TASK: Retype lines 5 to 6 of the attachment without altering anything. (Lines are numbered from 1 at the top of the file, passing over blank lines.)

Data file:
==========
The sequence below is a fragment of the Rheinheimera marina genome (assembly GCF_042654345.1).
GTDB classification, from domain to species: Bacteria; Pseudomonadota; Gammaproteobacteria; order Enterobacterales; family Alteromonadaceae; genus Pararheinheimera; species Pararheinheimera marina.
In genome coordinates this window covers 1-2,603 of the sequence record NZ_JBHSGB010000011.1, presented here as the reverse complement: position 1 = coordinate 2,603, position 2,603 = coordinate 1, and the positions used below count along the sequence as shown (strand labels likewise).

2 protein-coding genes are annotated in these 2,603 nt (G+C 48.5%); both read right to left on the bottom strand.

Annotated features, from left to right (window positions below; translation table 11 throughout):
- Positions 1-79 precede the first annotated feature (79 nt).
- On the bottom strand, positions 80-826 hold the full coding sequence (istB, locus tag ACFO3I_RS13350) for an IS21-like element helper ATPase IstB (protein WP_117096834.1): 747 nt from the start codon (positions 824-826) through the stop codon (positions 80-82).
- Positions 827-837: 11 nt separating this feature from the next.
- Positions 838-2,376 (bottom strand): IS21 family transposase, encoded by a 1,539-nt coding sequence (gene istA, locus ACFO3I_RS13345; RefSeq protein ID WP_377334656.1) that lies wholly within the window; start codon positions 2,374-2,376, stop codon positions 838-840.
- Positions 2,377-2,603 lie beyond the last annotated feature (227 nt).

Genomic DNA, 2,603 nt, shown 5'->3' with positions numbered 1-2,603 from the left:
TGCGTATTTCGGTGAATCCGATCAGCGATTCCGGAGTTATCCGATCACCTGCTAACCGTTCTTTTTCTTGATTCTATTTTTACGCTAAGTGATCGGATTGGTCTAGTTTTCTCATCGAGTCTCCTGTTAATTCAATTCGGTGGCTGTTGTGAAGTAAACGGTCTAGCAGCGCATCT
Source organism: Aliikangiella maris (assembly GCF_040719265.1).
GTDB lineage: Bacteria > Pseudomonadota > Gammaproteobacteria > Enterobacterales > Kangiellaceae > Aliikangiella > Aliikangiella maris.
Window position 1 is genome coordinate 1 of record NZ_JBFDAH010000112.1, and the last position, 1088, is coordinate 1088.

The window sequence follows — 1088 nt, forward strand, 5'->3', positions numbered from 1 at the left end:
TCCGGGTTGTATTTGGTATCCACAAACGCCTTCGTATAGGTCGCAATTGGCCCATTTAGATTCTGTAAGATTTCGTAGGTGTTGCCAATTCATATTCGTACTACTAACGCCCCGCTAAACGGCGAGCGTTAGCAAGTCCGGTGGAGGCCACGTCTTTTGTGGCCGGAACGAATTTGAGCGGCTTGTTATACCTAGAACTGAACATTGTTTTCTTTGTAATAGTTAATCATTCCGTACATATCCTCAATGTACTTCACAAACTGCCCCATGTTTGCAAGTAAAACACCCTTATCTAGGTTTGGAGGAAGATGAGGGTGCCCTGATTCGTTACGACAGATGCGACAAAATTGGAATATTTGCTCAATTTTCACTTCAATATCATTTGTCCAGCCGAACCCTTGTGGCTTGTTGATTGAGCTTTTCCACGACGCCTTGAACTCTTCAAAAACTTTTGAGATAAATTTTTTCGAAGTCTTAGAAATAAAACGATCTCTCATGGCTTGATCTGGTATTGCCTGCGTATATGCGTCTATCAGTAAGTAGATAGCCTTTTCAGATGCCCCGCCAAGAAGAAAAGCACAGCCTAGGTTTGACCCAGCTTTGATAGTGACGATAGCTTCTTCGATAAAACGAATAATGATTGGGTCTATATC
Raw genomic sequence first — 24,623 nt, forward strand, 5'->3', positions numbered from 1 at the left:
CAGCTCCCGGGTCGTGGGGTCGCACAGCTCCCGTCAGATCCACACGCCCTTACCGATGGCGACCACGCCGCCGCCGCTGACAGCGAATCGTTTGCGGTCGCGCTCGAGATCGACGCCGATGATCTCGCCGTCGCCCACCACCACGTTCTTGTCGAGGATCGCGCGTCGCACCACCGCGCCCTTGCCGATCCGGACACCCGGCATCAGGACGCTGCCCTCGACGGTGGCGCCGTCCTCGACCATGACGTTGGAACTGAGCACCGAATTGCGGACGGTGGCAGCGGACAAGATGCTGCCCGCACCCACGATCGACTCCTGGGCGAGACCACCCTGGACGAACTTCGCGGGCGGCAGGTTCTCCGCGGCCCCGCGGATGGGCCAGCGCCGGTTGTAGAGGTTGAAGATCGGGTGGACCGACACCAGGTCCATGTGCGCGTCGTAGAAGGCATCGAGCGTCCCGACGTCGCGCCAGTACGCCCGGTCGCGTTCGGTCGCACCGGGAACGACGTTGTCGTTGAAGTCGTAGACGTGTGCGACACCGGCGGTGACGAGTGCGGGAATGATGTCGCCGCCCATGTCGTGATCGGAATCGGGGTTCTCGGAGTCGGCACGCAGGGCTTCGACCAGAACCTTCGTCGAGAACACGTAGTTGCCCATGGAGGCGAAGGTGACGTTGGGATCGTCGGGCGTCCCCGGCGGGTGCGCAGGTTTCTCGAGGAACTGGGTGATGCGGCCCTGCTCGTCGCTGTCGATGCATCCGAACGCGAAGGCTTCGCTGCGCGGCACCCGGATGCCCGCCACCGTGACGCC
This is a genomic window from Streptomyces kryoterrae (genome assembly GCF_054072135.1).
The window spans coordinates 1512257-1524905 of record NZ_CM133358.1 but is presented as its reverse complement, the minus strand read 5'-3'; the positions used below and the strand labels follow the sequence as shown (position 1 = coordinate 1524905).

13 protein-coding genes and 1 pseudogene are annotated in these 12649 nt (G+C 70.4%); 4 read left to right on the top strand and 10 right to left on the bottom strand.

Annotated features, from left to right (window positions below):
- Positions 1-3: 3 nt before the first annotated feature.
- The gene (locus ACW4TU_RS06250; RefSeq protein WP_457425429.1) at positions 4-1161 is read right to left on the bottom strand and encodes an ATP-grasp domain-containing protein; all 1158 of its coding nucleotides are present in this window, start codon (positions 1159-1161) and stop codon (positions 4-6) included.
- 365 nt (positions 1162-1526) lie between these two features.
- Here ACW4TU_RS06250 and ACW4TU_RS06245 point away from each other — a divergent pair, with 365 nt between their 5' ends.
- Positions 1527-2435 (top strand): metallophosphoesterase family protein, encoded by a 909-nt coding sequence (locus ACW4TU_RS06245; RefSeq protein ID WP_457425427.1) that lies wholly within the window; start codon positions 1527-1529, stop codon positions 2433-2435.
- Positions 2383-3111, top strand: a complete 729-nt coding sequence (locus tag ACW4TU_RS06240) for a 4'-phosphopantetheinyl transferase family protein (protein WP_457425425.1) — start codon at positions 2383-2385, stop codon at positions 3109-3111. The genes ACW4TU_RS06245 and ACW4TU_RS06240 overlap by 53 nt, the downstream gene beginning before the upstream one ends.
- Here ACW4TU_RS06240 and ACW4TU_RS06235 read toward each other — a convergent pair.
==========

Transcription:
Annotated features, from left to right (window positions below; translation table 11 throughout):
- Positions 1-79 precede the first annotated feature (79 nt).